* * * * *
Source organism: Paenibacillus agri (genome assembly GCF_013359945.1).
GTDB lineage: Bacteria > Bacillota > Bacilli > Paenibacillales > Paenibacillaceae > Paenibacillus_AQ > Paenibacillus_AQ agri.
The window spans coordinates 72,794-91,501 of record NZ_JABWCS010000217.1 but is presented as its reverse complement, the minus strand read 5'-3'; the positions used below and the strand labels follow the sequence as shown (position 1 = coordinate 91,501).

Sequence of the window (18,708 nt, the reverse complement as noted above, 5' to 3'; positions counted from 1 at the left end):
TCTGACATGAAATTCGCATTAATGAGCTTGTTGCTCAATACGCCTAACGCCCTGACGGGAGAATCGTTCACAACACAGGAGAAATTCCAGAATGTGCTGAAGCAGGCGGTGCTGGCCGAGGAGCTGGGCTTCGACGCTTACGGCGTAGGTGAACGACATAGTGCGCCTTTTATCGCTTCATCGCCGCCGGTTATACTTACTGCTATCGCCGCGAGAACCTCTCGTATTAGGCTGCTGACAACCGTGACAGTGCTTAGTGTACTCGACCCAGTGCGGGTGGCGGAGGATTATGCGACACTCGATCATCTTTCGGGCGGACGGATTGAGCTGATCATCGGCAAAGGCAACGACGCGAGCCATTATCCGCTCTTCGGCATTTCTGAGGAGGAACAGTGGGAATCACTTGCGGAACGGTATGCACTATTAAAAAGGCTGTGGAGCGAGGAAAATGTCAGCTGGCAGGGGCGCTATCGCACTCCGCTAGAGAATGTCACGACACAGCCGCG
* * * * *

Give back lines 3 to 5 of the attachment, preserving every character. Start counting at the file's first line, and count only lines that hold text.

The window spans coordinates 72,794-91,501 of record NZ_JABWCS010000217.1 but is presented as its reverse complement, the minus strand read 5'-3'; the positions used below and the strand labels follow the sequence as shown (position 1 = coordinate 91,501).

Sequence of the window (18,708 nt, the reverse complement as noted above, 5' to 3'; positions counted from 1 at the left end):
TCTGACATGAAATTCGCATTAATGAGCTTGTTGCTCAATACGCCTAACGCCCTGACGGGAGAATCGTTCACAACACAGGAGAAATTCCAGAATGTGCTGAAGCAGGCGGTGCTGGCCGAGGAGCTGGGCTTCGACGCTTACGGCGTAGGTGAACGACATAGTGCGCCTTTTATCGCTTCATCGCCGCCGGTTATACTTACTGCTATCGCCGCGAGAACCTCTCGTATTAGGCTGCTGACAACCGTGACAGTGCTTAGTGTACTCGACCCAGTGCGGGTGGCGGAGGATTATGCGACACTCGATCATCTTTCGGGCGGACGGATTGAGCTGATCATCGGCAAAGGCAACGACGCGAGCCATTATCCGCTCTTCGGCATTTCTGAGGAGGAACAGTGGGAATCACTTGCGGAACGGTATGCACTATTAAAAAGGCTGTGGAGCGAGGAAAATGTCAGCTGGCAGGGGCGCTATCGCACTCCGCTAGAGAATGTCACGACACAGCCGCG